Thought-provoking, achingly personal, and sophisticatedly designed films like Tom Ford’s Nocturnal Animals don’t come along every day.
The Production: 4.5/5
Thought-provoking, achingly personal, and sophisticatedly designed films like Tom Ford’s Nocturnal Animals don’t come along every day. One of those rare story-within-a-story films that not only works but meshes together so fluidly that its very construction is a wonder to behold, Nocturnal Animals emerges as one of the year’s best movies and one worthy of repeated viewings which will reveal many hidden riches buried within.
The story of Nocturnal Animals involves artist/art historian Susan Morrow (Amy Adams) reflecting on her unfulfilling, slightly dissatisfied life as she reads a gripping new novel sent to her in galley form by her ex-husband Edward (Jake Gyllenhaal). His novel called Nocturnal Animals involves a soft-spoken, sensitive husband Tony Hastings (also Jake Gyllenhaal) and the nightmare he experiences as his wife (Isla Fisher) and daughter (Ellie Bamber) are abducted in a nighttime attack on a deserted highway in West Texas by three rough characters: Ray (Aaron Taylor-Johnson), Lou (Karl Glusman), and Turk (Robert Aramayo). The wheels of justice for Tony grind to a halt on more than one occasion in the book, just as Susan realizes that her needful and dependent former husband Edward felt similarly abandoned when she left him for the strikingly handsome but duplicitous Hutton Morrow (Armie Hammer) all those years ago.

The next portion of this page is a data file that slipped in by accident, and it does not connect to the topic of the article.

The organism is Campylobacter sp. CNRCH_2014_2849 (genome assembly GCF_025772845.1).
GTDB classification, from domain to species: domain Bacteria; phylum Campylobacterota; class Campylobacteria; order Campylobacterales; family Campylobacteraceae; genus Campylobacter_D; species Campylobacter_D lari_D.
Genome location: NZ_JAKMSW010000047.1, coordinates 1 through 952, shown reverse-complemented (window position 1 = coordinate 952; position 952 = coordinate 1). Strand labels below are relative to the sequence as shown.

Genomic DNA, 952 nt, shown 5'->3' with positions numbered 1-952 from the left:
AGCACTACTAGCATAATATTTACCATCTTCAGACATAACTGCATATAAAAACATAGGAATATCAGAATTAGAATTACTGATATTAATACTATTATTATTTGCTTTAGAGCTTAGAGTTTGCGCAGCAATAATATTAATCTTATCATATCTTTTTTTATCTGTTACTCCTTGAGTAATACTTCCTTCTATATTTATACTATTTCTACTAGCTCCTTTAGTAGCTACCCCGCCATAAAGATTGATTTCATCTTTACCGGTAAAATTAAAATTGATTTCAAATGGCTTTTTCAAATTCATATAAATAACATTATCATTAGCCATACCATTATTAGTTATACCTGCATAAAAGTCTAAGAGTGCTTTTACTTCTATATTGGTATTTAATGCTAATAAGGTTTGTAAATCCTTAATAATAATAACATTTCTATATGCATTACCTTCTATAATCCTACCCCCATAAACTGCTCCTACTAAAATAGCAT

Tom Ford has produced, directed, and written the film basing his screenplay on the novel Tony and Susan by Austin Wright. With its parallel stories traversing the length of the movie, this film most closely resembles in structure The French Lieutenant’s Woman except that the real story of Susan, Edward, and Hutton isn’t told linearly but rather jumps back and forth in time to better reflect passages of Edward’s new book which Susan is totally engrossed in. In his carefully detailed way, Ford has neatly provided visual, verbal, and aural cues that link Susan’s reality to Edward’s fiction so that by the end, we understand completely the cathartic nature of the novel for Edward in explaining his heart and soul to the woman who is responsible for its creation. Visually, of course, the movie is every bit as striking and masterfully composed as Ford’s first startling venture into cinema: A Single Man (some may find the film too artfully and self-consciously appointed). There are painterly vistas of skies and plains, Susan and Hutton’s home is a handsomely crafted and creatively designed structure of immense if cold beauty, and the main title sequence alone is unforgettably forged: an art motion piece involving obese, naked female dancers celebrating their forms amid stationary figures of similar size and shape. But don’t think for a moment that Ford can’t stage and shoot something horrifically ugly: the abduction scene and its aftermath is agonizingly shot stretching tension to the maximum (thankfully, Susan’s apprehension causes breaks in her reading a couple of times allowing the viewer to catch his breath before plunging back into the nightmare). That apprehension sequence can equal the thrills and angst of any of the year’s best thrillers.